29 March-4 April 2013 #649

No alternative to alternative energy

Nepal can cash in on solar power while waiting for hydroelectric projects to come up
Bhrikuti Rai

If all the electricity generated by private solar cells in Nepal’s urban areas is added up, it would total 200MW of electricity: more than Kali Gandaki IIA, Nepal’s biggest hydropower plant. But officials at the main power utility in the country, Nepal Electricity Authority (NEA), still don’t believe solar power is feasible even when most of its customers have switched to solar because of the shortage of hydro. One NEA executive told a conference last week: “Solar power is just ornamental.”

After being badgered, NEA finally agreed last year to test a solar system to feed surplus daytime power into the grid through a system called net metering. The Kathmandu-based Centre for Energy Studies collaborated with the Swiss university SUPSI and successfully integrated grid-connected 1KW solar photovoltaic systems each at Pulchok Engineering Campus and the Rural Integrated Development Services (RIDS) Nepal and 3KW system at NEA’s office in Baneswor.

Solar activists were also happy when NEA added sun power from the Sundarighat system (pic, above) to the national grid in January. The 680KW Japanese-built plant generates solar power for water treatment by the Kathmandu Valley Drinking Water Limited and feeds the surplus into the grid. The head of NEA’s Power Trade Division, Sher Singh Bhat, is still not convinced.

“Solar energy is not commercially feasible and reverse metering is not viable because the lack of stable electricity supply means surplus solar power from households cannot be fed into the national grid. Besides not everyone can afford to install large systems above 1KW.”

Promoters of solar like Professor Jagan Nath Shrestha from Pulchok Engineering Campus which successfully demonstrated reverse metering, refutes these arguments. He says there have be other alternatives like solar while Nepali consumers wait another five years for sufficient hydro-electricity.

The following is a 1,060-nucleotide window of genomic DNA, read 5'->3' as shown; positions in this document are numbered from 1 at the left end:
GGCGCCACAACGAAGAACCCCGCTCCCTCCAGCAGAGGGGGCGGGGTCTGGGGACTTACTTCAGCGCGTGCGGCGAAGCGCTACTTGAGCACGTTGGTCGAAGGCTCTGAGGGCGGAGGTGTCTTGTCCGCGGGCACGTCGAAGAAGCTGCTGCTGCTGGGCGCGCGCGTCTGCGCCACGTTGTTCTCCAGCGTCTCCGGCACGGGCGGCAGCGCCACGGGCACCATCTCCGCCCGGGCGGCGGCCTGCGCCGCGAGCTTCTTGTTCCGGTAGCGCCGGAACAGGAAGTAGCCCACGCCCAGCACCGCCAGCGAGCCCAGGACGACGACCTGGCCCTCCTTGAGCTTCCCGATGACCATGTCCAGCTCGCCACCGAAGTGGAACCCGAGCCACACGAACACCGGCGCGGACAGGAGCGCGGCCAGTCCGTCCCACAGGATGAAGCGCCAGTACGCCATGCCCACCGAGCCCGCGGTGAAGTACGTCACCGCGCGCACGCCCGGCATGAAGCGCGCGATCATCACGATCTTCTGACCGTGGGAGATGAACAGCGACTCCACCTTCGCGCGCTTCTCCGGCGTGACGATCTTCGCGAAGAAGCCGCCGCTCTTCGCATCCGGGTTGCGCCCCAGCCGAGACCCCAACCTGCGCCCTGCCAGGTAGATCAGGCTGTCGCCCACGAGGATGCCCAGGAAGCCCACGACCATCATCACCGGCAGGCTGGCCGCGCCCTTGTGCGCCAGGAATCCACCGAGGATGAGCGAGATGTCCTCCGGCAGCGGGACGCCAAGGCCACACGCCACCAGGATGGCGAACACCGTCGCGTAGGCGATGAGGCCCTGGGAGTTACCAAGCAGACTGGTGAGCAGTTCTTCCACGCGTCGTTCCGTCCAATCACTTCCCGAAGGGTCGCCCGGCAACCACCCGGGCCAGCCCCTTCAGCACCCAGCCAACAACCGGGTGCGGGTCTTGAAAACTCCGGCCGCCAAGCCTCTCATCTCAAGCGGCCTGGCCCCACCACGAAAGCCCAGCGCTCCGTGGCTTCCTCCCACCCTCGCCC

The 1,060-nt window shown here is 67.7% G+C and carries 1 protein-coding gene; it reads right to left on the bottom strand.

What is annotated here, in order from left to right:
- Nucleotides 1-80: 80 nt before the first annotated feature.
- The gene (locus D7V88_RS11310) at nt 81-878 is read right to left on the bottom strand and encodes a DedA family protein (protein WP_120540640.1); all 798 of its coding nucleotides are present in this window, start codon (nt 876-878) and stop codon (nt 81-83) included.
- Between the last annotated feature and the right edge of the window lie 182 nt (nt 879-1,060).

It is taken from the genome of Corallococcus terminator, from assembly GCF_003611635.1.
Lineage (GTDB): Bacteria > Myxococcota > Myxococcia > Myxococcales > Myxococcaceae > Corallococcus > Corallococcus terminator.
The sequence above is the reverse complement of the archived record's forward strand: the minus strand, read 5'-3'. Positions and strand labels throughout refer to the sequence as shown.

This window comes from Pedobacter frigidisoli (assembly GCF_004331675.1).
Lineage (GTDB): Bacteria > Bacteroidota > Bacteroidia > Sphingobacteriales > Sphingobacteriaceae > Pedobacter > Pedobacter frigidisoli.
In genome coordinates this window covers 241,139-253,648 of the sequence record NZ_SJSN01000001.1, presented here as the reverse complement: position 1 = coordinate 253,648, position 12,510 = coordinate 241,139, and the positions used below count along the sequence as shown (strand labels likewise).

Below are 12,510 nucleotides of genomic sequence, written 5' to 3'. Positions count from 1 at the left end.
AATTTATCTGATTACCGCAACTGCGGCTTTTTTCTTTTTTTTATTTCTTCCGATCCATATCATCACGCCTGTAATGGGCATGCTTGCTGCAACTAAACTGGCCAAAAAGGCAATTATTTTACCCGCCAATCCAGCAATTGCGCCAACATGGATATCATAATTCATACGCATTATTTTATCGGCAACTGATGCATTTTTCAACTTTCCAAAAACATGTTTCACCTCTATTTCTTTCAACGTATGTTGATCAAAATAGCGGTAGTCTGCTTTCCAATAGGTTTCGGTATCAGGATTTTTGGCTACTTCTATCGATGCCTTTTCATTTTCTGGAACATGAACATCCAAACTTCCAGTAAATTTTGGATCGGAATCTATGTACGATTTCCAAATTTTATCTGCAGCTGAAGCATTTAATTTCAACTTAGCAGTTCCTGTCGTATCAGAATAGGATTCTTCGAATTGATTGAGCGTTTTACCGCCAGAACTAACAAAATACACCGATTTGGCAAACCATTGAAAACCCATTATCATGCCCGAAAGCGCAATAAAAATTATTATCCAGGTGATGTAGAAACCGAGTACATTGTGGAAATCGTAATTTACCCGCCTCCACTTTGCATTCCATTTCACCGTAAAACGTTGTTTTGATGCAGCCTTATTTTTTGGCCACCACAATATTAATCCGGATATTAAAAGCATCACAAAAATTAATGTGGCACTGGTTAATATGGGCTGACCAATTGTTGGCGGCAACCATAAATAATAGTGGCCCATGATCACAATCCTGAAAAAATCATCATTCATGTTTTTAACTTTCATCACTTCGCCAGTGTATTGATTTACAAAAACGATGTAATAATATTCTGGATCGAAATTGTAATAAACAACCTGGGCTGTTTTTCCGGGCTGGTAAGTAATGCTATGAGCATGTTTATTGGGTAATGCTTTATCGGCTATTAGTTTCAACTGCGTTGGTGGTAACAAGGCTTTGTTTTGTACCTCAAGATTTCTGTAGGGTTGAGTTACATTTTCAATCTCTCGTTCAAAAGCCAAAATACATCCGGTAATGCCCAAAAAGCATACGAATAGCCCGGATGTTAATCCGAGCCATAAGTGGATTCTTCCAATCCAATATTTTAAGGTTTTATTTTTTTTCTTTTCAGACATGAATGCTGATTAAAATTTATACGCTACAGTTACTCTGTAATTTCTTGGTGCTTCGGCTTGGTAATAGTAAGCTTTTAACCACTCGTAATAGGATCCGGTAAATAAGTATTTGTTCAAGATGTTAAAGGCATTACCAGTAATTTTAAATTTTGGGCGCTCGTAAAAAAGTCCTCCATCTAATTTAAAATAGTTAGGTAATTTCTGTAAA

“People are energy starved now and are paying up to Rs 30 per unit for diesel generated electricity, why wouldn’t they pay half of that for solar? It’s not about being green, it is a necessity,” he says. He estimates that 72 gigawatt hours of power could be generated from just 10 per cent of Kathmandu’s total area. If power generated by individual rooftop panels in urban areas of Nepal is added up, it would amount to 200MW of electricity. NEA’s excuse that there are technical hurdles also doesn’t hold water, experts say.

“NEA can easily buy surplus solar energy through reverse metering wherever they have dedicated feeders and encourage people to install solar panels,” explains Ram Prasad Dhital, assistant director at the Alternative Energy Promotion Centre (AEPC), which has been advocating subsidies for alternative energy. Dhital says that although the initial investment for solar power is high, so are the long-term returns.

NEA’s Sher Singh Bhat, however, sticks to his argument that hydro energy is the only way ahead. He says power cuts will be history once Upper Tama Kosi (456MW) is completed in four years and hydropower will be much cheaper than solar. “We are also working with India to construct cross border high capacity line to import electricity to manage demand here until these larger projects are completed,” says Bhat. This is the kind of argument that drives solar promoters up the wall.

“Yes, Tama Kosi is great, but by the time it is built demand will have risen by another 600MW. And what are we going to do till then?” asks Raj Kumar Thapa of Solar Solutions. He says the global price for photo voltaic cells has crashed and the cost per watt of solar power is going to go below $1.

“The technology is getting cheaper by the day and we have the expertise. NEA could easily formulate policies to encourage people to become independent electricity producers and buy power from them,” Thapa adds.

NEA insiders say the true reason for reluctance to install reverse metering is the pilferage, meter tampering, and corruption which the utility’s powerful unions don’t want to change. Former water resource minister Dipak Gyawali, who tried and failed 10 years ago to introduce time-of-day metering to reduce peak demand and also net metering, says: “There are institutional barriers to change and unless we unbundle generation, distribution, and transmission, there will be no answers.”

The power shortage has increased demand for diesel and Nepal now imports Rs 93 billion worth of petroleum products a year from India: more than its total commodity exports of Rs 74 billion. An estimated 550MW of captive power is generated from diesel plants run by industries, hotels, and factories.

Jagan Nath Shrestha can’t hide his frustration: “I was 10 when I first heard about how Nepal would sell electricity to India and become rich. I am now 63 and we have 14-hour power cuts daily. How much longer are we going to wait?”

See also:

Bring home the sunshine

Rabi rocks